In This Article Maternal Mental Health

  • Introduction
  • General Overviews
  • Pregnancy
  • Postpartum Maternal Mental Health
  • Parenting Outcomes
  • Postpartum Mental Health Treatment
  • The Pediatric Health Care System
  • Sociodemographic Correlates
  • An International Perspective: Maternal Mental Health in Low- and Middle-Income Countries

Social Work Maternal Mental Health
Sara Cullen
  • LAST MODIFIED: 29 June 2015
  • DOI: 10.1093/obo/9780195389678-0201


More than two-thirds of mothers have a psychiatric disorder, which includes a wide range of disorders, such as major depressive disorder, bipolar disorder, and schizophrenia. Mothers with mental illness face a significant number of hardships, above and beyond the competing demands of parenting and managing their illness. Social workers have the opportunity to interact with and provide services to mothers with mental illness in a variety of service settings, such as the mental health system, the pediatric health care system, and the child welfare system. This bibliography provides references on the prevalence and nature of maternal mental health issues, the interaction of these families in the mentioned service systems, sociodemographic characteristics of these families, and the parenting experience for mothers with mental illness.

General Overviews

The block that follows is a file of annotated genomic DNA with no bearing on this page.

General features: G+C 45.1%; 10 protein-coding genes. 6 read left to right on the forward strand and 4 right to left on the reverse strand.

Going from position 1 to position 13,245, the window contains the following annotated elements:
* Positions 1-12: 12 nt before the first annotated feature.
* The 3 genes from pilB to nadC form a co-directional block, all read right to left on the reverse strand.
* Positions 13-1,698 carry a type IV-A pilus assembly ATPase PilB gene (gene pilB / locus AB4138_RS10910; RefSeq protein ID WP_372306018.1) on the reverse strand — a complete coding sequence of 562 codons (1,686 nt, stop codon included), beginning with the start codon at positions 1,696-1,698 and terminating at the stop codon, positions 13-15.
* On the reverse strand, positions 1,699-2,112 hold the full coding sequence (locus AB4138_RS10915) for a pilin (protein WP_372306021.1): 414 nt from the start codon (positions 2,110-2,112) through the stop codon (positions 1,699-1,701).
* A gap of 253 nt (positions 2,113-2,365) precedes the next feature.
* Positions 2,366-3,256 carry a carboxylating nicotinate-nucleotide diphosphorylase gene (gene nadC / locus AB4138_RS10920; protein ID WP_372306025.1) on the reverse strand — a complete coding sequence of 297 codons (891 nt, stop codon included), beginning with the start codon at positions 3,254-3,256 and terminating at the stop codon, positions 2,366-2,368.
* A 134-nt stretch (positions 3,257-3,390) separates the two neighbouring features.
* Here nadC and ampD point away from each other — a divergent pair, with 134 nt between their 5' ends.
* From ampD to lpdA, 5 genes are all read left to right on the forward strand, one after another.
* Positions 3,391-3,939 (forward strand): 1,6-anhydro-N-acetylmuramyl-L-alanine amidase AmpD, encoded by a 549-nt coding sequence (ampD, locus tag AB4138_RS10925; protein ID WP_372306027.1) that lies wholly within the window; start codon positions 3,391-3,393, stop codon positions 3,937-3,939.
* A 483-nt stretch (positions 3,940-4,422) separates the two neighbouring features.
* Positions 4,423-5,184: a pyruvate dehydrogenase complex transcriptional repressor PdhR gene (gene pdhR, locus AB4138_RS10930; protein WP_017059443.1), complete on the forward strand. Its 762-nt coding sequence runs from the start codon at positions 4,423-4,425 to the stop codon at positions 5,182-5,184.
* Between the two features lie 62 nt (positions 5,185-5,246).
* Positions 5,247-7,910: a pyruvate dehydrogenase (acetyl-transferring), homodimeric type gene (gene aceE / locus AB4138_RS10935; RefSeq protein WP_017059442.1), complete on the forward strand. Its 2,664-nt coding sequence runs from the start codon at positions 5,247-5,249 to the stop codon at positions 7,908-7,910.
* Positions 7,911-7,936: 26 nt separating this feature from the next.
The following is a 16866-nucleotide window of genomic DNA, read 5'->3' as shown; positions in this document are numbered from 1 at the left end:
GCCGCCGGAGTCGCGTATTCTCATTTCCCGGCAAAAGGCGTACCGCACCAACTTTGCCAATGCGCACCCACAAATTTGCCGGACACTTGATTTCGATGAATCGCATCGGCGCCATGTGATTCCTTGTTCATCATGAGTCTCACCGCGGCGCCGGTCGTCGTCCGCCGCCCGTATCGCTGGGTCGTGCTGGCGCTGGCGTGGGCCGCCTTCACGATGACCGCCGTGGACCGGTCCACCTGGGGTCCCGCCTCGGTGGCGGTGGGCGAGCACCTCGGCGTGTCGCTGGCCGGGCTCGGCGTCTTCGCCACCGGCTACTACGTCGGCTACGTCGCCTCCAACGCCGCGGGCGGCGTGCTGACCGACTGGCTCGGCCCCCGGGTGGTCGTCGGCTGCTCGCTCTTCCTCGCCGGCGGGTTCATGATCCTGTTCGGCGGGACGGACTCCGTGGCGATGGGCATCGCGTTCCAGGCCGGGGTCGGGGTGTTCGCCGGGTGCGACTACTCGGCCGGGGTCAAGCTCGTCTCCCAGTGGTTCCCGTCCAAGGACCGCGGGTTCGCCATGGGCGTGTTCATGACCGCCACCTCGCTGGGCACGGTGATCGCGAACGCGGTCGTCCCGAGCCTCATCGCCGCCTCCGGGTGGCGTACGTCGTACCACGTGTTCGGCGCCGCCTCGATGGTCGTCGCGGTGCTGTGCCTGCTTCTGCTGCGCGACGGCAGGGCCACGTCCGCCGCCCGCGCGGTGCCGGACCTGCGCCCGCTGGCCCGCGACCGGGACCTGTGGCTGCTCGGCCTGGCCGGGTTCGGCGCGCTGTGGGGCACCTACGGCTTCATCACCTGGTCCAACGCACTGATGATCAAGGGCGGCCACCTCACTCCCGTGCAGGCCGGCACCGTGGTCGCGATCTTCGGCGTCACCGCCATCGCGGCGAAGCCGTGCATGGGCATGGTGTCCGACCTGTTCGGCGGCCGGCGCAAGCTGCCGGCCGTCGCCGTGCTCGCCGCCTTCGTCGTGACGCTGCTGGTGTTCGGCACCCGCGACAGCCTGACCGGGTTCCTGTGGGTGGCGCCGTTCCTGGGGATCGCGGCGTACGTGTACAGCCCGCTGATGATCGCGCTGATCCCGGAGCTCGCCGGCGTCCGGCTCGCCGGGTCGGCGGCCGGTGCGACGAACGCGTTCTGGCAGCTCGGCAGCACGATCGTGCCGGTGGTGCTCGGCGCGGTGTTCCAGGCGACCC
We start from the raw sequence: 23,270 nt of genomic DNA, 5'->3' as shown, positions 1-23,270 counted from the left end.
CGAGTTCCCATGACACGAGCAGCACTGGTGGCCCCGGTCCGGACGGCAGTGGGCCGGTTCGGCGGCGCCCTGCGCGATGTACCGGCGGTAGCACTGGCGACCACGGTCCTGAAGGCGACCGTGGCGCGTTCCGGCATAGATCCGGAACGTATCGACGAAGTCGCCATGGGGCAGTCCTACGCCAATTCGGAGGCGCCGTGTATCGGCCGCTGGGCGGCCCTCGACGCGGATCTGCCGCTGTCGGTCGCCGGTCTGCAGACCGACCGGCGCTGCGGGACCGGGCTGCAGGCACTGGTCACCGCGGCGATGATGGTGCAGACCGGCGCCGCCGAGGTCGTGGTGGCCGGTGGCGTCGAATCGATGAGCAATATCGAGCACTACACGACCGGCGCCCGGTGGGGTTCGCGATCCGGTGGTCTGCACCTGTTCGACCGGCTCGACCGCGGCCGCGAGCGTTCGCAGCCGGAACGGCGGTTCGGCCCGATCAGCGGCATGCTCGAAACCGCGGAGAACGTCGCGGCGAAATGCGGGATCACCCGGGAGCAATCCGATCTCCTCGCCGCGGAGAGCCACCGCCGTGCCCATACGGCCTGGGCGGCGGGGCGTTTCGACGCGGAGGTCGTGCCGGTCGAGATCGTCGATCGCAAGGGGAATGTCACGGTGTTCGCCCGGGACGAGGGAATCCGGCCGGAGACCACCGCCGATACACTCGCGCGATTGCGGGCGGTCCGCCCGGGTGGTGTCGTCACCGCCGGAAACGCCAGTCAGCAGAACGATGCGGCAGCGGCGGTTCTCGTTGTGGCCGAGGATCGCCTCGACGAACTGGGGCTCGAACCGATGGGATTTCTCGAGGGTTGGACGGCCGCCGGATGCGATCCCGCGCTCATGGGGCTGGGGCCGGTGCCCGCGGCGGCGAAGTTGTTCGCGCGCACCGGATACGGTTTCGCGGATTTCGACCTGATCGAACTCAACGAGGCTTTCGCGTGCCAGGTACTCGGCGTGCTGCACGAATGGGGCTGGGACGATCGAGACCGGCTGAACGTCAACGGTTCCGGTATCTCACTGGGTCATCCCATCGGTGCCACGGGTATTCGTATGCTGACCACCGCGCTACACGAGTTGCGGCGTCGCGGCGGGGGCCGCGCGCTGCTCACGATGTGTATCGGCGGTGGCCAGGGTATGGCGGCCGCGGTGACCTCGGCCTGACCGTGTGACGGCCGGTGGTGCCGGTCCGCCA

The subject of maternal mental health covers a wide range of topics, starting with the prevalence of motherhood among women with mental illness and the nature and types of these disorders. The references in this section provide an introduction to or an overview of maternal mental illness. Each reference covers a key factor in developing our understanding of the extent of the issue of maternal mental health. Nicholson, et al. 2004; Mental Health America and SAMHSA 2008; and Reupert, et al. 2012 offer information on prevalence, specific disorders, and general issues associated with maternal mental illness, providing much of the foundational knowledge on what is known about maternal mental health. Mowbray, et al. 2000 describes an overview of motherhood for women with serious mental illnesses and the pertinent issues they face, while Bosanac, et al. 2003 provides an overview of the literature specifically on mothers with schizophrenia and schizoaffective disorder. Finally, Montgomery 2005 provides a critical review of the literature on mothers with mental illness, showing how this body of work may actually contribute to the continued marginalization of these women.